Article Text

Download PDFPDF
Employing body-fixed sensors and machine learning to predict physical activity in military personnel
  1. Nikolaos Papadakis1,
  2. K Havenetidis2,
  3. D Papadopoulos1 and
  4. A Bissas3
  1. 1 Mathematics & Engineering Sciences, Hellenic Army Academy, Vari, Attiki, Greece
  2. 2 Physical and Cultural Education, Hellenic Army Academy, Vari, Attiki, Greece
  3. 3 School of Sport & Exercise, University of Gloucestershire, Gloucester, UK
  1. Correspondence to Professor K Havenetidis, Physical and Cultural Studies, Hellenic Army Academy, Vari 16673, Attiki, Greece; khavenetidis{at}


Introduction This was a feasibility pilot study aiming to develop and validate an activity recognition system based on a custom-made body-fixed sensor and driven by an algorithm for recognising basic kinetic movements in military personnel. The findings of this study are deemed essential in informing our development process and contributing to our ultimate aim which is to develop a low-cost and easy-to-use body-fixed sensor for military applications.

Methods Fifty military participants performed a series of trials involving walking, running and jumping under laboratory conditions in order to determine the optimal, among five machine learning (ML), classifiers. Thereafter, the accuracy of the classifier was tested towards the prediction of these movements (15 183 measurements) and in relation to participants’ gender and fitness level.

Results Random forest classifier showed the highest training and validation accuracy (98.5% and 92.9%, respectively) and classified participants with differences in type of activity, gender and fitness level with an accuracy level of 83.6%, 70.0% and 62.2%, respectively.

Conclusions The study showed that accurate prediction of various dynamic activities can be achieved with high sensitivity using a low-cost easy-to-use sensor and a specific ML model. While this technique is in a development stage, our findings demonstrate that our body-fixed sensor prototype alongside a fully trained validated algorithm can strategically support military operations and offer valuable information to commanders controlling operations remotely. Further stages of our developments include the validation of our refined technique on a larger range of military activities and groups by combining activity data with physiological variables to predict phenomena relating to the onset of fatigue and performance decline.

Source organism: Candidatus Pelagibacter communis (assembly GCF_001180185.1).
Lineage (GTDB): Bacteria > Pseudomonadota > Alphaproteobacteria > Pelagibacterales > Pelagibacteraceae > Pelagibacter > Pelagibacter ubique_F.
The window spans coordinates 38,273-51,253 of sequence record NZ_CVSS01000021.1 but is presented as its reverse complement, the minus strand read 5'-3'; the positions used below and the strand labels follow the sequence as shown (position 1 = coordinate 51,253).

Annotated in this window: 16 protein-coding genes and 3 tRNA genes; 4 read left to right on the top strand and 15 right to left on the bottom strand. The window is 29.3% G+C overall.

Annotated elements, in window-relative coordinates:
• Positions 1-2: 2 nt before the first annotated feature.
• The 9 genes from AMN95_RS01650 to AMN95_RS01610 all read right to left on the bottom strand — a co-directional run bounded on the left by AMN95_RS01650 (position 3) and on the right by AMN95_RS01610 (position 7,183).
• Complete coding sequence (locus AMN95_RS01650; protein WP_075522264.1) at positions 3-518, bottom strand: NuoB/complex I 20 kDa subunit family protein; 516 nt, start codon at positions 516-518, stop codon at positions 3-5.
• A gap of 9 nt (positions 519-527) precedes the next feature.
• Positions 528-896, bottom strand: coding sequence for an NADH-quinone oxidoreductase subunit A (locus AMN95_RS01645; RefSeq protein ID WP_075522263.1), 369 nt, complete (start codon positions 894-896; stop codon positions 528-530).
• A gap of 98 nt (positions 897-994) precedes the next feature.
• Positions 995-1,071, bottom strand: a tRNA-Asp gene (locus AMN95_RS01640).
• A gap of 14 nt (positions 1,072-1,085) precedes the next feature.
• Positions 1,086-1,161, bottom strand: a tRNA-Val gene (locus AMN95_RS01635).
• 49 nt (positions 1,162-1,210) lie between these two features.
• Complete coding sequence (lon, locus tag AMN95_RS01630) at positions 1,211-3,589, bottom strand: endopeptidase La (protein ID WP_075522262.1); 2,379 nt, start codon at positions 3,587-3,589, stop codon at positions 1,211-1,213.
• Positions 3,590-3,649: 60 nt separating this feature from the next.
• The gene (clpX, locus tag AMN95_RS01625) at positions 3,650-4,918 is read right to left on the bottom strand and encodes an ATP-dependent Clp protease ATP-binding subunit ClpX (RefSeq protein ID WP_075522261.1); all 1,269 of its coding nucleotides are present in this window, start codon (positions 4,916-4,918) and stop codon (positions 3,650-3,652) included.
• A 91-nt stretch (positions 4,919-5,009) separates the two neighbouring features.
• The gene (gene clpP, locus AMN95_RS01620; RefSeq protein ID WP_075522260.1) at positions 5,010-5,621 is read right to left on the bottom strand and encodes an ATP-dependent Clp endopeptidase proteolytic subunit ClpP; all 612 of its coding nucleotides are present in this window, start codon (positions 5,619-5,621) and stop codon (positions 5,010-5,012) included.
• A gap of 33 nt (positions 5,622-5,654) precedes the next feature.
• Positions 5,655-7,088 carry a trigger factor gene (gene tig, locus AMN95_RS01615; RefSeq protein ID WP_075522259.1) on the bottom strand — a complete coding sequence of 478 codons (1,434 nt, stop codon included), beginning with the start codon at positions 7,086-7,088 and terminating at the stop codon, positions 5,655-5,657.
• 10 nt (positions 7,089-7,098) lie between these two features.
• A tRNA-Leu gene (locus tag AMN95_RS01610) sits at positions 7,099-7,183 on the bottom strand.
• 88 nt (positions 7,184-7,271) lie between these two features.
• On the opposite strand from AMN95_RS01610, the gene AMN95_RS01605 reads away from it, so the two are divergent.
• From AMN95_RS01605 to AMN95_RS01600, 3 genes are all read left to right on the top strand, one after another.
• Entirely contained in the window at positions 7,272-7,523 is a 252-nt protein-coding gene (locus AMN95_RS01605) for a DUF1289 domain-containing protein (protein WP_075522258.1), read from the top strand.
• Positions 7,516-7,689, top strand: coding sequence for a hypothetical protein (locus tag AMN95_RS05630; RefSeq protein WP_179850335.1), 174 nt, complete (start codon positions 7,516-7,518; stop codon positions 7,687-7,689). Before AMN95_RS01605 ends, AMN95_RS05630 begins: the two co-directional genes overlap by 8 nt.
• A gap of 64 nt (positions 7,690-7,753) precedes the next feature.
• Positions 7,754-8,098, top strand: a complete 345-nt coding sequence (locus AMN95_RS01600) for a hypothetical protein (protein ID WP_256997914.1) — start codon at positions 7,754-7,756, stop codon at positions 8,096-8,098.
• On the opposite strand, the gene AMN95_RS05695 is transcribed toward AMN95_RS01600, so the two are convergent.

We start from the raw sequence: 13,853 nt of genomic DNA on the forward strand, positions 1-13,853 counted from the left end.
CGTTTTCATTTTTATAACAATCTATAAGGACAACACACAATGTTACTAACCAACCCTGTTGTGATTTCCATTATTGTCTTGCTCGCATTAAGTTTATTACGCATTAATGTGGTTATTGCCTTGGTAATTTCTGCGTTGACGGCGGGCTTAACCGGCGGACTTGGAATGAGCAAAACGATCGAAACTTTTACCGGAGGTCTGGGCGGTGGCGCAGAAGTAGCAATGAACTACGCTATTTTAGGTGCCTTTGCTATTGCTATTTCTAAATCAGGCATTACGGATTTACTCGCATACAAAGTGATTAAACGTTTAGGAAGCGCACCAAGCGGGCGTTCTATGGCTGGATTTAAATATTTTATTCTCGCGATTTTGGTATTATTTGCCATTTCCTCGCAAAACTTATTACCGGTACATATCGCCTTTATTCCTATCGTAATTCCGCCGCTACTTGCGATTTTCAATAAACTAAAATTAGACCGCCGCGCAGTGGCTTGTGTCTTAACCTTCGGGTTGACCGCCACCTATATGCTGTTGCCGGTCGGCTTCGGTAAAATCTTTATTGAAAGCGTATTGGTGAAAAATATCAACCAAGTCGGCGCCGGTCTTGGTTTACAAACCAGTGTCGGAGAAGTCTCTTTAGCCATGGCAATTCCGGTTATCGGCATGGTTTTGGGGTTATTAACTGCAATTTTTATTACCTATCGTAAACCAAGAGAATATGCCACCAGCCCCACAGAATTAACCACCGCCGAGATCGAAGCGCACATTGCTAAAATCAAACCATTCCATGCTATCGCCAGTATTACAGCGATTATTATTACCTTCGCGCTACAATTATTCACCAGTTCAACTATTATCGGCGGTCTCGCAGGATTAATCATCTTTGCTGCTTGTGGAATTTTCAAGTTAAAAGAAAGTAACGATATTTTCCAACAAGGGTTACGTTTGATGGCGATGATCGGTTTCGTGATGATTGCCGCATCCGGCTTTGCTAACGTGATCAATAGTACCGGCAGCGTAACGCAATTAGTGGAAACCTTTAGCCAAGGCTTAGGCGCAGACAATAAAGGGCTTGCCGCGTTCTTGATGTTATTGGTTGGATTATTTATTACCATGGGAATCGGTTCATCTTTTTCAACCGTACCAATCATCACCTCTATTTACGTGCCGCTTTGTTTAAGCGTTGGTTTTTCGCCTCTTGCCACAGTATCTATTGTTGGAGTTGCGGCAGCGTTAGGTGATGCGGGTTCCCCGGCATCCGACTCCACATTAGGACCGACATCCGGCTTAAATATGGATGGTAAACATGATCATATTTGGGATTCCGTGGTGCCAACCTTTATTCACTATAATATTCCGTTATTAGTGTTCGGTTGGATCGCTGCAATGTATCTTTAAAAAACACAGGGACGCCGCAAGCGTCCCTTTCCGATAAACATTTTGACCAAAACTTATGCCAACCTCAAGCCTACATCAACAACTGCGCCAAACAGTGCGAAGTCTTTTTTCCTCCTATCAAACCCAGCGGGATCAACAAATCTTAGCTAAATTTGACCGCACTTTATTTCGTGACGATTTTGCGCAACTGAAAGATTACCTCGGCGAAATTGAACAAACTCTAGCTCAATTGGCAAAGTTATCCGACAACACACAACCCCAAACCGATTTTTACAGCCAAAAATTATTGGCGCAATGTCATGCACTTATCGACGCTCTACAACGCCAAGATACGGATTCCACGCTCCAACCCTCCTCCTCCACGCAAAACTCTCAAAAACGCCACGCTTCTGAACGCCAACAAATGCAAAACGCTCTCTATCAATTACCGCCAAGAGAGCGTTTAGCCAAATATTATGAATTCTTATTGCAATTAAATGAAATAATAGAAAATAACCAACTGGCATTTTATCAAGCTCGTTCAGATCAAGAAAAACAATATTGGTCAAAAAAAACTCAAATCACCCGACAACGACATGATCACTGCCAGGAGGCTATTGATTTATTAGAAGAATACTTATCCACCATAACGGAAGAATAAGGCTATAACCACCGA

• sports medicine
  • health informatics
  • information technology
  • physiology
  • telemedicine
  • education & training (see medical education & training)

Data availability statement

Data are available on reasonable request.

Statistics from

Request Permissions

If you wish to reuse any or all of this article please use the link below which will take you to the Copyright Clearance Center’s RightsLink service. You will be able to get a quick price and instant permission to reuse the content in many different ways.


  • Contributors NP: designed the study, collected the data, analysed the data and edited the manuscript. KH: designed the study, collected the data, wrote and edited the manuscript. DP: designed the study, analysed the data and edited the manuscript. AB: analysed the data, wrote and edited the manuscript.

  • Funding The authors have not declared a specific grant for this research from any funding agency in the public, commercial or not-for-profit sectors.

  • Competing interests None declared.

  • Provenance and peer review Not commissioned; externally peer reviewed.

  • Supplemental material This content has been supplied by the author(s). It has not been vetted by BMJ Publishing Group Limited (BMJ) and may not have been peer-reviewed. Any opinions or recommendations discussed are solely those of the author(s) and are not endorsed by BMJ. BMJ disclaims all liability and responsibility arising from any reliance placed on the content. Where the content includes any translated material, BMJ does not warrant the accuracy and reliability of the translations (including but not limited to local regulations, clinical guidelines, terminology, drug names and drug dosages), and is not responsible for any error and/or omissions arising from translation and adaptation or otherwise.